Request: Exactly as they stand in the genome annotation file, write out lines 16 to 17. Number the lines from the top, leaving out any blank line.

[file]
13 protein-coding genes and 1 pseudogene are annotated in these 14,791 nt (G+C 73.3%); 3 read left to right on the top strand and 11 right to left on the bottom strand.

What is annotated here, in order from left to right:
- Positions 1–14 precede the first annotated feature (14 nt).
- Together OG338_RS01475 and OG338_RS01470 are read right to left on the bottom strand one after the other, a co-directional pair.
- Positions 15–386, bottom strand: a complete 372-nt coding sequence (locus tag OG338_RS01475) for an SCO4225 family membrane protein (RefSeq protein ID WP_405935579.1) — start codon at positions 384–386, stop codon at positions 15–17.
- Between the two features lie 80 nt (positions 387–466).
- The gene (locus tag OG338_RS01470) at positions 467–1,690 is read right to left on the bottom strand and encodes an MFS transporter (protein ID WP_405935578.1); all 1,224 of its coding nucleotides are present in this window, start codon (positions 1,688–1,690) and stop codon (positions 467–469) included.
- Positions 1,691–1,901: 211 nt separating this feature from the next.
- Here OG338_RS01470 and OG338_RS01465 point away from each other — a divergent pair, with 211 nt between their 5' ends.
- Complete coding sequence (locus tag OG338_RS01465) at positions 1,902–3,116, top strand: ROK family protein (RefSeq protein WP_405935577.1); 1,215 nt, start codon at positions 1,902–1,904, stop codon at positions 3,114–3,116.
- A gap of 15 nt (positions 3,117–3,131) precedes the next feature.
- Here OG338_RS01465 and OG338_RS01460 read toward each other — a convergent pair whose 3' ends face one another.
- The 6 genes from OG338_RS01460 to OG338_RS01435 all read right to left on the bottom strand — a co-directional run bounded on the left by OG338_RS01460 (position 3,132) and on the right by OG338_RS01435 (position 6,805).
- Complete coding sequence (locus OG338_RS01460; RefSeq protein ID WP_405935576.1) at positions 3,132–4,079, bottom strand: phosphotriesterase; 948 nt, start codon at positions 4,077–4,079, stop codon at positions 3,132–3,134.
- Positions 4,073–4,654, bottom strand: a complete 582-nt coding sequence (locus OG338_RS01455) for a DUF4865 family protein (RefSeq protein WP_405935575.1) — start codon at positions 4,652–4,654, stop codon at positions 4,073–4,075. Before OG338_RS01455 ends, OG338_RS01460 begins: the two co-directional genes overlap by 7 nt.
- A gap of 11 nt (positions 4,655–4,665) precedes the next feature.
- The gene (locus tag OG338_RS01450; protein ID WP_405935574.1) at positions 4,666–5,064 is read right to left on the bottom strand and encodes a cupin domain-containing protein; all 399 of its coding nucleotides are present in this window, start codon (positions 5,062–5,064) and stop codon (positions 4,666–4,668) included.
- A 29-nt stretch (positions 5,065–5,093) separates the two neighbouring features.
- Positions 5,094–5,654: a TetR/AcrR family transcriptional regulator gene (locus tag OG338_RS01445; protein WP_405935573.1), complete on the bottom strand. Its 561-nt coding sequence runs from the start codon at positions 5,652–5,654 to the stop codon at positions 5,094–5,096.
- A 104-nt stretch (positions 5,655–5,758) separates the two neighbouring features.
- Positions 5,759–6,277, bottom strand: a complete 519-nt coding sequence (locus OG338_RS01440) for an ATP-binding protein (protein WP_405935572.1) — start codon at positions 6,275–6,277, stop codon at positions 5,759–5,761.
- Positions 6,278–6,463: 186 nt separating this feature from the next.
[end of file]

- A gap of 11 nt (positions 4,655–4,665) precedes the next feature.
- The gene (locus tag OG338_RS01450; protein ID WP_405935574.1) at positions 4,666–5,064 is read right to left on the bottom strand and encodes a cupin domain-containing protein; all 399 of its coding nucleotides are present in this window, start codon (positions 5,062–5,064) and stop codon (positions 4,666–4,668) included.